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Cunningham's 2nd life; NFL: Randall Cunningham, a gifted quarterback with the Eagles, is older, wiser and more successful in his new career with the high-flying Vikings; NFC CHAMPIONSHIP


It was just a routine play near the end of the Minnesota Vikings' 41-21 playoff victory over the Arizona Cardinals last Sunday.

The Vikings were in command when they faced a third-and-three play at the Arizona 40 with 6: 19 to play.

Randall Cunningham went back to pass, was flushed out of the pocket and started scrambling. It was vintage Cunningham style as he eluded Andre Wadsworth and Simeon Rice. Suddenly, he had 10 yards of open field ahead of him.

Cunningham didn't run for the first down. He stopped and threw a 16-yard pass to Randy Moss and the Vikings went on to score the clinching touchdown.

That play was an illustration of the new Cunningham, who has grown older and wiser in his second career.

"In the past, I used to press to make things happen, because I thought that's what I was supposed to do," he said. "Now, I see other guys who can get the job done."

In his first career in Philadelphia, Cunningham's spectacular plays made up a highlight reel.

The problem was that Cunningham got a selfish reputation as a player more concerned about his own exploits than the team.

Surprisingly enough, Cunningham agrees with that assessment.

"I was a selfish player," he said. "I had to get away from that."

It didn't help that former Philadelphia coach Buddy Ryan didn't much care about offense and encouraged his freelance ways.

Wide receiver Cris Carter, another ex-Eagle, said: "When he'd take off and run, he was basically doing what they taught him to do. The expectation in Philly always was that Randall was going to carry the Eagles to the Super Bowl all by himself. But that's not the way it works. A quarterback needs other players around him."

The trouble was that once Cunningham got used to doing that, it was difficult to change. "I got used to that style," he said.

When he couldn't adjust to a system, Ray Rhodes eventually benched him and then cut him. When nobody was interested in him in 1996, he spent the year cutting marble in Las Vegas.

In 1997, the Vikings were looking for a backup to Brad Johnson.

Coach Dennis Green and offensive coordinator Brian Billick were interested in Cunningham, but only if he'd be satisfied as a backup.

Billick, who went to Las Vegas twice to visit him, said: "I really overdid it. I kept telling him: 'Look, Brad Johnson is our quarterback,' to the point where I could imagine him saying, 'All right, I get the message.'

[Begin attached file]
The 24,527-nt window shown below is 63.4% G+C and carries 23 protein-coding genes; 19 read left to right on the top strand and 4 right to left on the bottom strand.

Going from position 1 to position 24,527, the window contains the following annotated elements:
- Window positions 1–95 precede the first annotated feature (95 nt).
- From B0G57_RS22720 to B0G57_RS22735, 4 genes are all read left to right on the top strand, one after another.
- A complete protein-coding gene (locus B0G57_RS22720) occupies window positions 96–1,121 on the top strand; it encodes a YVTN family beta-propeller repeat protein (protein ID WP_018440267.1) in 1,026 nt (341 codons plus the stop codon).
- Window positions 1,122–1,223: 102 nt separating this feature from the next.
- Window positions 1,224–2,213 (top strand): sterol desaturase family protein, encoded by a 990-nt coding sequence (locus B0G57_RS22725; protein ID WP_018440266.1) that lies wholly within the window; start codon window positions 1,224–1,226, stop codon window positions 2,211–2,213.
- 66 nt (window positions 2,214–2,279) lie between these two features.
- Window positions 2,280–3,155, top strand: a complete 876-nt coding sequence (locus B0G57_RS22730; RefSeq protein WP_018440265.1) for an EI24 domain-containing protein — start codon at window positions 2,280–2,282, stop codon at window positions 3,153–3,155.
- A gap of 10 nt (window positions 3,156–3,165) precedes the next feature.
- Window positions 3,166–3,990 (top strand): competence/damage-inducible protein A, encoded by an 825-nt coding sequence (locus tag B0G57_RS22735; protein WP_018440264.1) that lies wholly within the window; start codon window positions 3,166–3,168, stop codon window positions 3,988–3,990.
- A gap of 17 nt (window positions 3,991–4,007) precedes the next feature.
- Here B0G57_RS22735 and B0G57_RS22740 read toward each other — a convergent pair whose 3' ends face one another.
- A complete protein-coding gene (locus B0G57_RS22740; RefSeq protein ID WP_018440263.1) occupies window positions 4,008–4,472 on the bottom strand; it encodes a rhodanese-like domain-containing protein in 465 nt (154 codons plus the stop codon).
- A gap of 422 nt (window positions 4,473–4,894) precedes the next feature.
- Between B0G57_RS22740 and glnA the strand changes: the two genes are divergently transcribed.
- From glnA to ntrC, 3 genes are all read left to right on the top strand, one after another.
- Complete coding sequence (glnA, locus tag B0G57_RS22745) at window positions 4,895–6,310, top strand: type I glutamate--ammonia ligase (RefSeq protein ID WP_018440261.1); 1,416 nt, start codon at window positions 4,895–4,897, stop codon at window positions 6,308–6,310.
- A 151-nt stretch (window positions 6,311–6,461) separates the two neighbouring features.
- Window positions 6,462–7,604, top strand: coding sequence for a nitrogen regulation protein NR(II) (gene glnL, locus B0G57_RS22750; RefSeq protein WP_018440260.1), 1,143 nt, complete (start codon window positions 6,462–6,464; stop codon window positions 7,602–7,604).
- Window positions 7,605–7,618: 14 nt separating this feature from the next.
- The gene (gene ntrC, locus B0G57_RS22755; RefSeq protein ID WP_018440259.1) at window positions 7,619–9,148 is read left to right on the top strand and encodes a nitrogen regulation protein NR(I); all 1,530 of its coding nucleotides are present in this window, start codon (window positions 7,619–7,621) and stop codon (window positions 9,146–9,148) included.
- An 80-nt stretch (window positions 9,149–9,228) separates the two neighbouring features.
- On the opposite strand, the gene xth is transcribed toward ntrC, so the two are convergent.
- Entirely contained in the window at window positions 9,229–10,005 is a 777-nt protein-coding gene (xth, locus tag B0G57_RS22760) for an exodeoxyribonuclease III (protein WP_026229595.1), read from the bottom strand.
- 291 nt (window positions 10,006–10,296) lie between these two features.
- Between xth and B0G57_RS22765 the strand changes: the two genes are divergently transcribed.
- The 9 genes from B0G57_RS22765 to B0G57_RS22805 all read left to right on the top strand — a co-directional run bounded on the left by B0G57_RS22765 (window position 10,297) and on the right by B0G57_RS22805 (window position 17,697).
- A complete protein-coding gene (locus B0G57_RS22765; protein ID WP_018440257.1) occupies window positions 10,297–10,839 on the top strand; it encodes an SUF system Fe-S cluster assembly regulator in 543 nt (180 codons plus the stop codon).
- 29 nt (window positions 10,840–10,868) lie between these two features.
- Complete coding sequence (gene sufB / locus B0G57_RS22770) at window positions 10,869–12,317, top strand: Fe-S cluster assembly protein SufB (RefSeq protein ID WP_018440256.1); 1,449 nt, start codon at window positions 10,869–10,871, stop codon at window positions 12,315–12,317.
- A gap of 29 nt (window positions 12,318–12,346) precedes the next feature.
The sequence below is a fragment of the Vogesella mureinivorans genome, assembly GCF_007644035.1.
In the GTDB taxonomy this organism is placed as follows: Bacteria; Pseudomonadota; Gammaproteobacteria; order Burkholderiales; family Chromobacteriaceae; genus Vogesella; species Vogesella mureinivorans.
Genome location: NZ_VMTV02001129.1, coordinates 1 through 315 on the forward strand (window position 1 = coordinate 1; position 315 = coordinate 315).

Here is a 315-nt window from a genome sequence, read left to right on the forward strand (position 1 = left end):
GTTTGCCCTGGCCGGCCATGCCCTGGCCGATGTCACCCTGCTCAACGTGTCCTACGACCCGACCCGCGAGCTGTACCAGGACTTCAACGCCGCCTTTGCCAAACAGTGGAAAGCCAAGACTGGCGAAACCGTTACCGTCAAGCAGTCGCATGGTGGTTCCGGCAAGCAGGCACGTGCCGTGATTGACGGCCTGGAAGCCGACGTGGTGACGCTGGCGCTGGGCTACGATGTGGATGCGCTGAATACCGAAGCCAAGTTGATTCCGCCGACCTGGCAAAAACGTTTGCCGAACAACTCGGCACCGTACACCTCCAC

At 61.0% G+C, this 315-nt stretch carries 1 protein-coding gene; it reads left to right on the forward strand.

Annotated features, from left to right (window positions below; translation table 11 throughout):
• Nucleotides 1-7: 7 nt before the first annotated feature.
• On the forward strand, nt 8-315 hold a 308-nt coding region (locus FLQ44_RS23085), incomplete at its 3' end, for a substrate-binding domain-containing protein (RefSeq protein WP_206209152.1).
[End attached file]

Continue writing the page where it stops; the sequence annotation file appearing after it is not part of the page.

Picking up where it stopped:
"But I liked what I heard. The conversation did not always come back to him. He didn't try to sell himself to me and convince me he ought to be a starter and convince me he was this good or that good."

After the Vikings signed him, he was content as a backup.

"I pray that nothing happens to Brad, because he's our team leader and he's a very good quarterback," Cunningham said early in the 1997 season.

But things kept happening to Johnson, which is why Cunningham started the last five games last year when Johnson was sidelined with a neck injury.

Cunningham was inconsistent after the long layoff and the team went 1-2 in the regular season and 1-1 in the playoffs.

Johnson took over again this year, but broke his leg in the second game. Cunningham was thrust into the lineup again suddenly and played like an experienced field general who could run an offense.

"It's like they push the button and tell me what to do, and it's like, 'Wow, this is pretty cool,' " he said.

With receivers like Carter and Randy Moss and runners like Robert Smith and Leroy Hoard, he's content to just push the bottons.

Cunningham led the team to an NFL-best 15-1 record. Now, only the Atlanta Falcons now stand between him and his first Super Bowl appearance.

A Super Bowl appearance wouldn't be an ego trip for him, though. It would be a chance for him to give his message that accepting God in his life has really made all the difference.

"It's a huge platform," he said of the Super Bowl. "It's made a difference in some guys' lives on our team. I guess that's the whole point of it, to make sure I'm doing what God has called me to do. He has called me to teach and share."

Cunningham sounded happy to have the audience of reporters this week.

"I pray that you mention Jesus Christ in your articles," he said. "As much as your editors might not want this to appear, there are far more people out there that are just waiting to read it."

Pub Date: 1/14/99

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